Steven Austad headshot.

Steven N. Austad

Distinguished Professor; Department Chair
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Campbell Hall 464
(205) 934-8308

Research and Teaching Interests: Biology of Aging, Evolution, Ecology of Infectious Diseases, Scientific Communication

Office Hours: By appointment


  • B.A., UCLA, English Literature
  • B.S., California State University, Northridge, Biology
  • Ph.D., Purdue University, Biological Sciences

I am originally from Southern California, but my family moved a lot, so I lived in every part of the United States before heading to college. After gaining an English Literature degree, I had a variety of jobs — newspaper reporter, taxi driver, wild animal trainer.... Training lions for the movie business awakened my interest in biology, so I went back to school, eventually getting my Ph.D. in biology.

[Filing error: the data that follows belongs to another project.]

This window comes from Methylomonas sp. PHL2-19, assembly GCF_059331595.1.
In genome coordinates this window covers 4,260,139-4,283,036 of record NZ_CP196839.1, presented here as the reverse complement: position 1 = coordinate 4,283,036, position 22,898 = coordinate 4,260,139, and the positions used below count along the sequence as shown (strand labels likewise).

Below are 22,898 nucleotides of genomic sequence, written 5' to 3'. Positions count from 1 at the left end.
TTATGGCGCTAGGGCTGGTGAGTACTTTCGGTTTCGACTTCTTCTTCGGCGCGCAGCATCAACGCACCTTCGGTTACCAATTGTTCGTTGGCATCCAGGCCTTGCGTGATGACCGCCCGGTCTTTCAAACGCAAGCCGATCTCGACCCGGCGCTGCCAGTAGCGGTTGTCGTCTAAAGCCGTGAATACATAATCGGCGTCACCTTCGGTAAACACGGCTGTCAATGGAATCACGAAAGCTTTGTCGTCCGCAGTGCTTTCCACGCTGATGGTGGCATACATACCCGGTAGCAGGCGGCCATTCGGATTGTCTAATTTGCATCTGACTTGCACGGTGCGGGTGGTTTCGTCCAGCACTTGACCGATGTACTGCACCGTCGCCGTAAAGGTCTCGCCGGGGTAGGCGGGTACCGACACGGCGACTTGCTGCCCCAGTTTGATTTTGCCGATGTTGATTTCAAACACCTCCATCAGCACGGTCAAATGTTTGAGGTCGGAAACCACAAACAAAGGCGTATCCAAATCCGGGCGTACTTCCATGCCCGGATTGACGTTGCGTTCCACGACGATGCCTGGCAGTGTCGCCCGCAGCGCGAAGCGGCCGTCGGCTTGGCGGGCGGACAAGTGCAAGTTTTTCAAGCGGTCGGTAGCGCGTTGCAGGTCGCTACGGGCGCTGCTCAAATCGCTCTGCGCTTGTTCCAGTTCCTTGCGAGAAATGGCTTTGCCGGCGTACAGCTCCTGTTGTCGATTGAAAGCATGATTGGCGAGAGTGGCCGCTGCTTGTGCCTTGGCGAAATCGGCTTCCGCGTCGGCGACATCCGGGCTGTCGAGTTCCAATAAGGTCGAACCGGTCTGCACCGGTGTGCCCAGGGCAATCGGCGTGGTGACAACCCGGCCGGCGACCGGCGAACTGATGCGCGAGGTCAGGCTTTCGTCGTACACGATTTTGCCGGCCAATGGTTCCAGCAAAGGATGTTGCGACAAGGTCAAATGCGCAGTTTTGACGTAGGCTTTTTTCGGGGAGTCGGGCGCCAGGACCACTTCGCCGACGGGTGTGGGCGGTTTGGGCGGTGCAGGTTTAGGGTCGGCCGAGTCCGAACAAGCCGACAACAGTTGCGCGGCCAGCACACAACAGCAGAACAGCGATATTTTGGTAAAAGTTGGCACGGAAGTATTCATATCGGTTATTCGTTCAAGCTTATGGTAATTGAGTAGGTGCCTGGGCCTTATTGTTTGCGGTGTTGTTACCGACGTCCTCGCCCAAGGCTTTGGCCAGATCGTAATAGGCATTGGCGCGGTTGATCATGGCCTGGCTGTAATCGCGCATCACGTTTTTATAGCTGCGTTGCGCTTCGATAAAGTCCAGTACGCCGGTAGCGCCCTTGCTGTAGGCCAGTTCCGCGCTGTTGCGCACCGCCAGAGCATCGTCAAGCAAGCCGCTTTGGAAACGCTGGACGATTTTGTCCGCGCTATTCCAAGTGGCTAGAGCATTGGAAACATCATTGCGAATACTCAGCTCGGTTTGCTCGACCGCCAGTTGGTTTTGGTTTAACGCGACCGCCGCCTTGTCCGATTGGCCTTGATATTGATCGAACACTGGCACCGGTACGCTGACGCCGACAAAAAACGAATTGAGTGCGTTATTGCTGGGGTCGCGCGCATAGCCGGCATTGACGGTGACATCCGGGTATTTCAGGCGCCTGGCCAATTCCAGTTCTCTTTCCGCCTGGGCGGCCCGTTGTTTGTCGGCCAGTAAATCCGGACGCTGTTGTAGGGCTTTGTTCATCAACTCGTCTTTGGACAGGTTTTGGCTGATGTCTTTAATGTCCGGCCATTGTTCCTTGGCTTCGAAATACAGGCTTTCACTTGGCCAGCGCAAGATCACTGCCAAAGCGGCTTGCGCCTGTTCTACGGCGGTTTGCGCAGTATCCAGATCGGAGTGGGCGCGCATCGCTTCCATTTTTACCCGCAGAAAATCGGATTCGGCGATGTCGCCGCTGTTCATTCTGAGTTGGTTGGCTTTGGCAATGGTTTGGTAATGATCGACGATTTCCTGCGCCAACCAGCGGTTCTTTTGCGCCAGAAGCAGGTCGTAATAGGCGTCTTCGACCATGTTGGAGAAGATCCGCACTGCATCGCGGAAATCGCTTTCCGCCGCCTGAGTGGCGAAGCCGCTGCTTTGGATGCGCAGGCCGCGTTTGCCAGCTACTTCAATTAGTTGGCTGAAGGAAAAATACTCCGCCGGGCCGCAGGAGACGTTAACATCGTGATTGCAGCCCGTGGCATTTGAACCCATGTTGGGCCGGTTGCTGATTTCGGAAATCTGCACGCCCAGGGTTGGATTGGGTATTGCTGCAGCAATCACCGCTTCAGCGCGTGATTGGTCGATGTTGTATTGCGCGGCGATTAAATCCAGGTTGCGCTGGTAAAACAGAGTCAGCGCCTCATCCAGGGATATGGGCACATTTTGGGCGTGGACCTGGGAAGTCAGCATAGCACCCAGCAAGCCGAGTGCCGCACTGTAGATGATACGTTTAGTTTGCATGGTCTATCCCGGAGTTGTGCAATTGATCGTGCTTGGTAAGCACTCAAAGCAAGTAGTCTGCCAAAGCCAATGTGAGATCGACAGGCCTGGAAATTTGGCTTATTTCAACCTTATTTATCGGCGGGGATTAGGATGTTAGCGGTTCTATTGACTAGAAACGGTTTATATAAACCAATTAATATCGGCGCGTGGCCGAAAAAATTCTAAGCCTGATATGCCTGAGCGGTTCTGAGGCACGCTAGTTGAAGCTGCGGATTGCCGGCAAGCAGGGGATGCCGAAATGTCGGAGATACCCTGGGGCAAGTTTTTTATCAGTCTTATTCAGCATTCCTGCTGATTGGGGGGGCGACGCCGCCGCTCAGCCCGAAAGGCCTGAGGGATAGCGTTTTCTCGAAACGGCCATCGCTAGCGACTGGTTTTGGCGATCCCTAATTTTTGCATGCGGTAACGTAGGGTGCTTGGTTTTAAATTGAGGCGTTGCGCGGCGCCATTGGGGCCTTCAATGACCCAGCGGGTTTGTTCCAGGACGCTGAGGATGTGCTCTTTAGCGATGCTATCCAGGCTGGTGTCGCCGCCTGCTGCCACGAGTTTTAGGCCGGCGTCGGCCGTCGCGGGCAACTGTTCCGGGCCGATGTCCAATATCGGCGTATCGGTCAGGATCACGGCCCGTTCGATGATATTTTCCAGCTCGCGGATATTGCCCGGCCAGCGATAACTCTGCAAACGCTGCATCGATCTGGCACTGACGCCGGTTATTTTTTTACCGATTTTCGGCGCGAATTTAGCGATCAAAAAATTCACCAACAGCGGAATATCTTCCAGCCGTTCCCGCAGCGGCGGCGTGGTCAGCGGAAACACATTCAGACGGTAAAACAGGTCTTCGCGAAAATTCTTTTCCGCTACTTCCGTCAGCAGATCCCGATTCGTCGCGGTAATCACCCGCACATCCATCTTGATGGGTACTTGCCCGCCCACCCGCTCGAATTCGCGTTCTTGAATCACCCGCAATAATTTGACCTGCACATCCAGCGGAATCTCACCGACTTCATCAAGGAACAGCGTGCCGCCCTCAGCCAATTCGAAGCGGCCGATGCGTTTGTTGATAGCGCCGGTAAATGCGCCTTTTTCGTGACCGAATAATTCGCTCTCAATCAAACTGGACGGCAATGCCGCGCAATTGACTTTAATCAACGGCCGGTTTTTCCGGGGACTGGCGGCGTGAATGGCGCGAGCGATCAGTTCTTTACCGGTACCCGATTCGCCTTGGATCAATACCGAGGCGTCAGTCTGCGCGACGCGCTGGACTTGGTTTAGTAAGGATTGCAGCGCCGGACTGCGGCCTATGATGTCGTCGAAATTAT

My early research was field-based. I have done field research in several parts of the United States, Venezuela, East Africa, Micronesia, and Papua New Guinea. Once I became interested in the biology of aging, my research became more laboratory oriented. Perhaps because of my background in English, I have always been eager to communicate the excitement of science to the public at large. In that capacity I have written popular books, planned museum exhibits, and produced a regular newspaper column on science.

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Research Interests